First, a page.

Street signs and house numbers critical in emergencies -, South Georgia News, Weather, Sports

Street signs and house numbers critical in emergencies


By LeiLani Golden - bio | email

THOMAS COUNTY, GA (WALB) –Officials in Thomas County say more and more people are removing street signs and putting lives in danger in the process.

Without street signs and clearly-marked house numbers, it could take emergency personnel longer than necessary to reach someone who needs help.

Now county officials say they're going to start fining people who don't comply with the addressing ordinance.

Two weeks ago, someone in the Oak Hill mobile home subdivision needed medical attention. But a missing street sign caused a delay in the EMS response time.

"Sometimes the emergency vehicles have a hard time coming down," says Ernie Deibert, an Oak Hill resident. "It was that bad."

"By the time they stop and ask and try to look around, they lose precious minutes in a heart attack, severe bleed, or lack of breathing," says Granvil Jones, the Thomas County 911 Addressing/Mapping Technician. "Minutes matter."

So county officials are going door to door and handing out notices to people breaking an ordinance requiring proper numbers on houses.

"At some point down the road when we start enforcing this, those are going to be the houses we hit first," Jones promises. "And they're going to have to appear in court before a judge and pay the fines."

Even owners of private roads can be fined if there's a missing street sign.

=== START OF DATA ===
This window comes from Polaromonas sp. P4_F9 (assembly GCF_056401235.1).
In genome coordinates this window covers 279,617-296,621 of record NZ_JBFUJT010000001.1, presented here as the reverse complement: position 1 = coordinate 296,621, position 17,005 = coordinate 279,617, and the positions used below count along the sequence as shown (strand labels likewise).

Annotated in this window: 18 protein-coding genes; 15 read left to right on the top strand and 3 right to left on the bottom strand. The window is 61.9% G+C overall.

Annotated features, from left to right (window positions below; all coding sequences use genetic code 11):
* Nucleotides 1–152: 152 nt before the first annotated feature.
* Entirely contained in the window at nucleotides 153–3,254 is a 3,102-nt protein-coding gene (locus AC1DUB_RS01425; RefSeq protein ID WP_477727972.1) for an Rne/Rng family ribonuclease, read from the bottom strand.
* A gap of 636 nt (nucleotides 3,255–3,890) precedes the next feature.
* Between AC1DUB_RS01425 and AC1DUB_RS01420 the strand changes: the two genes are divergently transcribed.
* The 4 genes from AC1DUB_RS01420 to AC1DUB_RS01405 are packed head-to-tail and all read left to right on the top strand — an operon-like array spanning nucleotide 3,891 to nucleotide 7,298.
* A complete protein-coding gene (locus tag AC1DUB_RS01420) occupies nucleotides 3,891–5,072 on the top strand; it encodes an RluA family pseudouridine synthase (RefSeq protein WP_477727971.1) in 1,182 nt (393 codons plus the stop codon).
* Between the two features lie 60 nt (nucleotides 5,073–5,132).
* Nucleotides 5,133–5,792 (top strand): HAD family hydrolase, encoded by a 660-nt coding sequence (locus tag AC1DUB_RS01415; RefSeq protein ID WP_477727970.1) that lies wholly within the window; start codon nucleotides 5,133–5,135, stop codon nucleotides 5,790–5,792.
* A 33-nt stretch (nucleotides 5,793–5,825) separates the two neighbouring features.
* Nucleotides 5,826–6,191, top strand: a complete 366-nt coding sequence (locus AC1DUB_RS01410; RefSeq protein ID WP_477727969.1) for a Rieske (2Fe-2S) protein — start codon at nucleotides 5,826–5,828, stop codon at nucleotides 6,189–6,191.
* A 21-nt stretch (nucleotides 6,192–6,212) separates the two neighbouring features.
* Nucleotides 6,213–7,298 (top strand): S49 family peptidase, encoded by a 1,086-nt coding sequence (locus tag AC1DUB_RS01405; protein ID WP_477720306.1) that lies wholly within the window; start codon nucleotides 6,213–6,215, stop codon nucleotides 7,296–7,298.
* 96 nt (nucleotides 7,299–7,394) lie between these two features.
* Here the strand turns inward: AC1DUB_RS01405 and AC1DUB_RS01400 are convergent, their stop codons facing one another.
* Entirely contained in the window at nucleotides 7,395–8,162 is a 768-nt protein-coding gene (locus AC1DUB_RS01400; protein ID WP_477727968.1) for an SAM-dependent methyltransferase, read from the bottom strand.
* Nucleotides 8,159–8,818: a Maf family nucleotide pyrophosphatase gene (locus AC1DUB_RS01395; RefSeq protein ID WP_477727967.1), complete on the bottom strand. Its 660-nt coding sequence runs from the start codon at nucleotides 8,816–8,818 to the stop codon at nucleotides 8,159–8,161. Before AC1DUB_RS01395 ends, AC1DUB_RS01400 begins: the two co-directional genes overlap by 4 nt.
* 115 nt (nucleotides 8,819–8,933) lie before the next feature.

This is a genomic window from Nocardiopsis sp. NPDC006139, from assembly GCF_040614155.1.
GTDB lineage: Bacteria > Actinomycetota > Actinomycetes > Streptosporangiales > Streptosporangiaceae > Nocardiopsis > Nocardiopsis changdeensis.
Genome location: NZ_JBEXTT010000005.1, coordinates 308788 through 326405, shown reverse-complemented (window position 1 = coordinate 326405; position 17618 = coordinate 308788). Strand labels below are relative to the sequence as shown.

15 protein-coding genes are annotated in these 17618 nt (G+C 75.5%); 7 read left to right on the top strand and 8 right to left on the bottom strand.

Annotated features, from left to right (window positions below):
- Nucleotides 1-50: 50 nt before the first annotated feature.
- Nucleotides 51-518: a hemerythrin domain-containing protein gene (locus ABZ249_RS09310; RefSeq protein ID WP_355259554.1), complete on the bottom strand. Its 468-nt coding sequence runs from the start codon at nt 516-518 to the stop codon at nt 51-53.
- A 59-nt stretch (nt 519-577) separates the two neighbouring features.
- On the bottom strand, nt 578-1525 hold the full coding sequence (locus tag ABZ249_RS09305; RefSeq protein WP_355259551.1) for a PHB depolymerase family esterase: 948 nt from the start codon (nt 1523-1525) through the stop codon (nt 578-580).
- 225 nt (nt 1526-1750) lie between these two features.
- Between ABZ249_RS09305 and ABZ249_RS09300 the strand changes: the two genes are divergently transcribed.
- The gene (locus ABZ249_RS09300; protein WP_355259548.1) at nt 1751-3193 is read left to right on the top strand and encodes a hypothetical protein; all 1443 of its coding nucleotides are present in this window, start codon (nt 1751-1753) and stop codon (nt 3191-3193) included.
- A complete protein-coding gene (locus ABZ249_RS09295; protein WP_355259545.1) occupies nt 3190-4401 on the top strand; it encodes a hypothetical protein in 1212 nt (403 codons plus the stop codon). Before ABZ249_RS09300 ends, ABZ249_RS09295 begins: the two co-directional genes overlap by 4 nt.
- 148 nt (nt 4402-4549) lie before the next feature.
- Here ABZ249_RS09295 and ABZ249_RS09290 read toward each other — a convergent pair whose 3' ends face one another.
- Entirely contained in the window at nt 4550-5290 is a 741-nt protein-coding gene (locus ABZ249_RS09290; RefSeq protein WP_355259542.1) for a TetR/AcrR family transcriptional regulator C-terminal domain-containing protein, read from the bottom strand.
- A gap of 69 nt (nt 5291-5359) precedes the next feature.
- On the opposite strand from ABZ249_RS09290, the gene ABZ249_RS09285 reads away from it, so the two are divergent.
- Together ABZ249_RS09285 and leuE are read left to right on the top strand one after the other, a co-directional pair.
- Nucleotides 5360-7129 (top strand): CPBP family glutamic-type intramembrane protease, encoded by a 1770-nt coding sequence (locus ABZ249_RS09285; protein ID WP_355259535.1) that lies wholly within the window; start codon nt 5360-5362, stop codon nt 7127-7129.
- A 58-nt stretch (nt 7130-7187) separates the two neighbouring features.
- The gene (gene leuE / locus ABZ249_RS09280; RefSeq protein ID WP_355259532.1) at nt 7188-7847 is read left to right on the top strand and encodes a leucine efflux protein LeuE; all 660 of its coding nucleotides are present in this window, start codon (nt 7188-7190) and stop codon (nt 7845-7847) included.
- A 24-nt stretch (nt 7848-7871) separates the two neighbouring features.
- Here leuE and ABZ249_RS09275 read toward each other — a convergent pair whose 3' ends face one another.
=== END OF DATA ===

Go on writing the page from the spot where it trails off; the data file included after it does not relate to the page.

We didn't know the name of this street because there's no sign. But using a piece of technology that many of us are familiar with, a GPS, we were able to figure out that it's Margaret Street.

But officials say that even GPSs can fail in an emergency.

"There's different factors, different projections that they use," Jones explains. "And unless they can convert those projections to what we use, they're not going to match up."

So county officials are urging people to report missing street signs. But people living in the Oak Hill subdivision say trouble makers keep tearing them down.

"They put the street sign up once and it wasn't but a month and they did it again," Deibert says. "They tear the signs down and throw them in the ditch and then it's just gone."

Leaving people here hoping emergency personnel will remember where they live.

Officials say they'll help people with severe financial trouble or medical conditions get numbers put on their houses.

For more information on the addressing ordinance, call (229) 227-3242.

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